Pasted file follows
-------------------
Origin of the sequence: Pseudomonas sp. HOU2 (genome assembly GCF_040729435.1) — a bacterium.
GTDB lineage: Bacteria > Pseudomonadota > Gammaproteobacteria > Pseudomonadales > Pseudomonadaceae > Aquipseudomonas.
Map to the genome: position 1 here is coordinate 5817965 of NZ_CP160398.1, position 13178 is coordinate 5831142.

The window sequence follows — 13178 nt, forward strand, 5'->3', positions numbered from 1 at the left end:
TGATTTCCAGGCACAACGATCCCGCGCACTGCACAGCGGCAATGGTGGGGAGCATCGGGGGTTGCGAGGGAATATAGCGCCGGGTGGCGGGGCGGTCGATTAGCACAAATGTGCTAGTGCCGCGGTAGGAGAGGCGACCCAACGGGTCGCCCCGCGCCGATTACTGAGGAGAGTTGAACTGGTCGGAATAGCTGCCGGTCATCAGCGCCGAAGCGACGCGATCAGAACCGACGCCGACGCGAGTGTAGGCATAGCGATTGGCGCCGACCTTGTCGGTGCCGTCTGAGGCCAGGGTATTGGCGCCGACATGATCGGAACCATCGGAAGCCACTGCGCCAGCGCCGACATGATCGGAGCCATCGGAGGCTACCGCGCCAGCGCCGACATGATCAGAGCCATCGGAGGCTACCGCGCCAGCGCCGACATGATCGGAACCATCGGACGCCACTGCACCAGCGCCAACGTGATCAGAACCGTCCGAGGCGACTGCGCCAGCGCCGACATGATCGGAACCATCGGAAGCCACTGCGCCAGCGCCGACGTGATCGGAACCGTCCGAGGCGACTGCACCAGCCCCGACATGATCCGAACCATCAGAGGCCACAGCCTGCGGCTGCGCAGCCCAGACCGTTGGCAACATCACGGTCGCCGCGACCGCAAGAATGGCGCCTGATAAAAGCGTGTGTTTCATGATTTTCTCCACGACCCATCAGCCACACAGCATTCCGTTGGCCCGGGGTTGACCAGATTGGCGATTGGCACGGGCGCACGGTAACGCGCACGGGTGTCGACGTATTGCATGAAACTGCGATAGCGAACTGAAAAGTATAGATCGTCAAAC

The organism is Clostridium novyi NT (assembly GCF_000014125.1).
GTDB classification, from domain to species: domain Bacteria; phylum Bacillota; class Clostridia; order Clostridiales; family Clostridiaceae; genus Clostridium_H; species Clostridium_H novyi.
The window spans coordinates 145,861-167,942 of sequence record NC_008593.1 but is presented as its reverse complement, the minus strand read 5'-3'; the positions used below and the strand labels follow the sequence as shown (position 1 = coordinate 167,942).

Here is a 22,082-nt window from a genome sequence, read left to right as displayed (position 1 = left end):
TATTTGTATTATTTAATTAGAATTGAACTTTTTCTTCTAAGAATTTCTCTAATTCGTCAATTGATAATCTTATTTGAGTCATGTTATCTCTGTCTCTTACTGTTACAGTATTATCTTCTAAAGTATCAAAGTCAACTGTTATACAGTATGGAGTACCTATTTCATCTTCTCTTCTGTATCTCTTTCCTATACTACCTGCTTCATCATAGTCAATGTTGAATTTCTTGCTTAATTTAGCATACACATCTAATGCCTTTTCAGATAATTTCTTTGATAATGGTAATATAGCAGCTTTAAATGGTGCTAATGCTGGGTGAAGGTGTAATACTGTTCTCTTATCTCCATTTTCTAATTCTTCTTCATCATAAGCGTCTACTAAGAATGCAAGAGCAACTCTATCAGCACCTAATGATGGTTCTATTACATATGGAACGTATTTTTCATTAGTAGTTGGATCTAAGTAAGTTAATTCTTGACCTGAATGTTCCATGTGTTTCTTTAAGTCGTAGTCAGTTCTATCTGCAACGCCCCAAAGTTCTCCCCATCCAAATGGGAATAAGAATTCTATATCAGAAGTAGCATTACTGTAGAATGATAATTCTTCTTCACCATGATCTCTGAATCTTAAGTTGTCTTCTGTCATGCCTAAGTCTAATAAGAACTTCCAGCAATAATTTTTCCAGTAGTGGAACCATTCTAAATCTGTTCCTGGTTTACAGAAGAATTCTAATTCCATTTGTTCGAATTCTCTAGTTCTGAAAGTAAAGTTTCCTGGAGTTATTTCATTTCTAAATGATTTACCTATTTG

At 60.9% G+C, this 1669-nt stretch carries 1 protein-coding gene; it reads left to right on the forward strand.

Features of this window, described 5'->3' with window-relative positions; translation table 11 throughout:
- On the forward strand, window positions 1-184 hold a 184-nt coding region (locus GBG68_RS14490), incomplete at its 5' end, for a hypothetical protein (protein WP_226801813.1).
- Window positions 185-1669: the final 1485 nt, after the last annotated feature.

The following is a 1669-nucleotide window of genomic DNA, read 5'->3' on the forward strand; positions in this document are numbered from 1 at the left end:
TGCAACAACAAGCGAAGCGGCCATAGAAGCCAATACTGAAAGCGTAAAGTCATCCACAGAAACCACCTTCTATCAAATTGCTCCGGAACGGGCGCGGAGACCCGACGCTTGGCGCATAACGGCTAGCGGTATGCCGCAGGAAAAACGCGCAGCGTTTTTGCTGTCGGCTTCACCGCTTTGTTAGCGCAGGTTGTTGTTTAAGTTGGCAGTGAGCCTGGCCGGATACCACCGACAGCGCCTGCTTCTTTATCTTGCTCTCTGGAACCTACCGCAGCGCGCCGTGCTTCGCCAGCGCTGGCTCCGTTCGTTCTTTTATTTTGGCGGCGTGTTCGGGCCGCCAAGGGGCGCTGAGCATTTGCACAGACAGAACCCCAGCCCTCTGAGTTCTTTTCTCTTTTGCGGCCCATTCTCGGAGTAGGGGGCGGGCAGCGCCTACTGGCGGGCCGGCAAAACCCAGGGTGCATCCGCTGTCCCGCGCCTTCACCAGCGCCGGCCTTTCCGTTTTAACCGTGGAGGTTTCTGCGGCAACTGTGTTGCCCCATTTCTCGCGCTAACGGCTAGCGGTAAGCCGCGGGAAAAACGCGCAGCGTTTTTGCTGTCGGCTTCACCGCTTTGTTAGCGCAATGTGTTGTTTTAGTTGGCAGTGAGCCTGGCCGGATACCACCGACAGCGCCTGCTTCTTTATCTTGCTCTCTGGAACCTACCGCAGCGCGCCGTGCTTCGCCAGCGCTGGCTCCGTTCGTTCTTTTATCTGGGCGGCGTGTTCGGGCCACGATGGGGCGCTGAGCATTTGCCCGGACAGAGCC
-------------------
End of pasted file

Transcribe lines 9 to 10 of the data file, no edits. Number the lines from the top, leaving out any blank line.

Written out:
Here is a 22,082-nt window from a genome sequence, read left to right as displayed (position 1 = left end):
TATTTGTATTATTTAATTAGAATTGAACTTTTTCTTCTAAGAATTTCTCTAATTCGTCAATTGATAATCTTATTTGAGTCATGTTATCTCTGTCTCTTACTGTTACAGTATTATCTTCTAAAGTATCAAAGTCAACTGTTATACAGTATGGAGTACCTATTTCATCTTCTCTTCTGTATCTCTTTCCTATACTACCTGCTTCATCATAGTCAATGTTGAATTTCTTGCTTAATTTAGCATACACATCTAATGCCTTTTCAGATAATTTCTTTGATAATGGTAATATAGCAGCTTTAAATGGTGCTAATGCTGGGTGAAGGTGTAATACTGTTCTCTTATCTCCATTTTCTAATTCTTCTTCATCATAAGCGTCTACTAAGAATGCAAGAGCAACTCTATCAGCACCTAATGATGGTTCTATTACATATGGAACGTATTTTTCATTAGTAGTTGGATCTAAGTAAGTTAATTCTTGACCTGAATGTTCCATGTGTTTCTTTAAGTCGTAGTCAGTTCTATCTGCAACGCCCCAAAGTTCTCCCCATCCAAATGGGAATAAGAATTCTATATCAGAAGTAGCATTACTGTAGAATGATAATTCTTCTTCACCATGATCTCTGAATCTTAAGTTGTCTTCTGTCATGCCTAAGTCTAATAAGAACTTCCAGCAATAATTTTTCCAGTAGTGGAACCATTCTAAATCTGTTCCTGGTTTACAGAAGAATTCTAATTCCATTTGTTCGAATTCTCTAGTTCTGAAAGTAAAGTTTCCTGGAGTTATTTCATTTCTAAATGATTTACCTATTTG